However, minute examination of these figures lead to a negative acknowledgement: Peace-time mine clearing operations resulted in a decrease in the growth rate of mines on the Earth by 1/34. Since this ratio is obviously less than the margin of error in our basic data, particularly the number of mines that have been laid, it can be inferred that this outcome is quantitatively negligible. Such a lack of result - «failure» would be an inappropriate word - can be explained by the broadness and the geographical expanse of the problem as well as the unappropriate means deployed.
To the importance of these quantitative data, one should oppose the qualitative aspect of mine-clearance, which allows to definitively treat particularly sensitive areas. All mines are not equal in terms of the threat they represent for humans and some of them must absolutely be removed.
However the overall assessment we can make today, after an almost ten-year experience, does not leave any room for optimism. To use a military image, when a column is facing a minefield, it will preferably dodge the obstacle than run into dangerous and tedious mine-clearing operations of the zone. Similarly, the delegate of a program of action, be he in charge of rescue operations, peace-restoration missions or rehabilitation and development, will sometimes be brought to «dodge the obstacle» for lack of financial means keeping him from performing a thorough mine-clearance, or at least to make choices in terms of priorities. This supposes that he had effective, less costly and less dangerous alternatives available.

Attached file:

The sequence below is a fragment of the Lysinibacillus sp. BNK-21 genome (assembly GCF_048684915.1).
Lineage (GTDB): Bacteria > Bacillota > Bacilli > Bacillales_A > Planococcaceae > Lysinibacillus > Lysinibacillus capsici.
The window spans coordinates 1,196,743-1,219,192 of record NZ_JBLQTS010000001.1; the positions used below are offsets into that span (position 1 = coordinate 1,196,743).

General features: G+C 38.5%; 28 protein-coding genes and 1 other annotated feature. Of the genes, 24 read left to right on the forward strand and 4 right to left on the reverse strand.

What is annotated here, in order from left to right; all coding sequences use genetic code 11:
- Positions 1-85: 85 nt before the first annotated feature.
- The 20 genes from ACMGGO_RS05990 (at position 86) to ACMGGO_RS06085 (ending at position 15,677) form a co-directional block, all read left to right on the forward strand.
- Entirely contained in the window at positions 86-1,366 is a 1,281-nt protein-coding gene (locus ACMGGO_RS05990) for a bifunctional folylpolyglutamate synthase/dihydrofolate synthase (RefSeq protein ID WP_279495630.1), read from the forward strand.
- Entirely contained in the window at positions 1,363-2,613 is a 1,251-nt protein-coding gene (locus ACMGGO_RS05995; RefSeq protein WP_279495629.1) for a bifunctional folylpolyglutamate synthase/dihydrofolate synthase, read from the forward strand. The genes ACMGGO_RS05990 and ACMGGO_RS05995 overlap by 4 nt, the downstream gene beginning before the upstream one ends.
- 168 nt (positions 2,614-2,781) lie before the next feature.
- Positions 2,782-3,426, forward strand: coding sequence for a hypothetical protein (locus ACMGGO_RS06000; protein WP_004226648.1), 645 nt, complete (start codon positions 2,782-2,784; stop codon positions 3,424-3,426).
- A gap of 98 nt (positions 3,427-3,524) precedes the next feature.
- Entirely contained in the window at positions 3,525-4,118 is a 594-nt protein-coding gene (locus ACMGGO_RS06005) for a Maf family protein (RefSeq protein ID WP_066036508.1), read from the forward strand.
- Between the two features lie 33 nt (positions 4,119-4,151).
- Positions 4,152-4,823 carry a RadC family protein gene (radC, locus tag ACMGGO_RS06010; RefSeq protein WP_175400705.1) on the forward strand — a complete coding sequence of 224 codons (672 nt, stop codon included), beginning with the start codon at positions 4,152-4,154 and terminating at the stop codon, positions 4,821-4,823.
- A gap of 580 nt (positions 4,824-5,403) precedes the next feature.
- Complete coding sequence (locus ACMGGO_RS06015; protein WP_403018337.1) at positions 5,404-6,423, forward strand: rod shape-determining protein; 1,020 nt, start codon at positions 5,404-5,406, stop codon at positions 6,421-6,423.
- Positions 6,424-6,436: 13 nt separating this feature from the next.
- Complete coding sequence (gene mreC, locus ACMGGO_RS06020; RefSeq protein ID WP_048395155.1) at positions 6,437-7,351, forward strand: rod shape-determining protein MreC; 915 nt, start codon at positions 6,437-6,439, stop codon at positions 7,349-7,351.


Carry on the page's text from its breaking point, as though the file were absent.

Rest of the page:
The ambition of this handbook is to sum up the present situation of mine action and suggest orientations for the future. It sums up the information that all decision-makers should know about:
- the problem of mines in general
- the means available to the international community to fight against this plague
- the implementation of these means in the field
- the legal and financial conditions for the completion of programs to fight against antipersonnel mines.
This document is the first in its category.
It results from the compiling of many publications (see Page...) that we cannot all name in here; most of them stem from international institutions. It is mainly the result of collective thinking and conversations that the authors have had in Belgium, in Great Britain, in the United States and in France with the best specialists in the area, as much on a technical as well as administrative and legal levels. There might be some errors in the figures and facts, as there are sometimes so many discrepancies in the information gathered. This does not alter, however, the methodological approach, and, particularly, the aim of the European Commission: to turn the fight against antipersonnel mines, in all its various forms, into a measure to go along with emergency rehabilitation and development programs.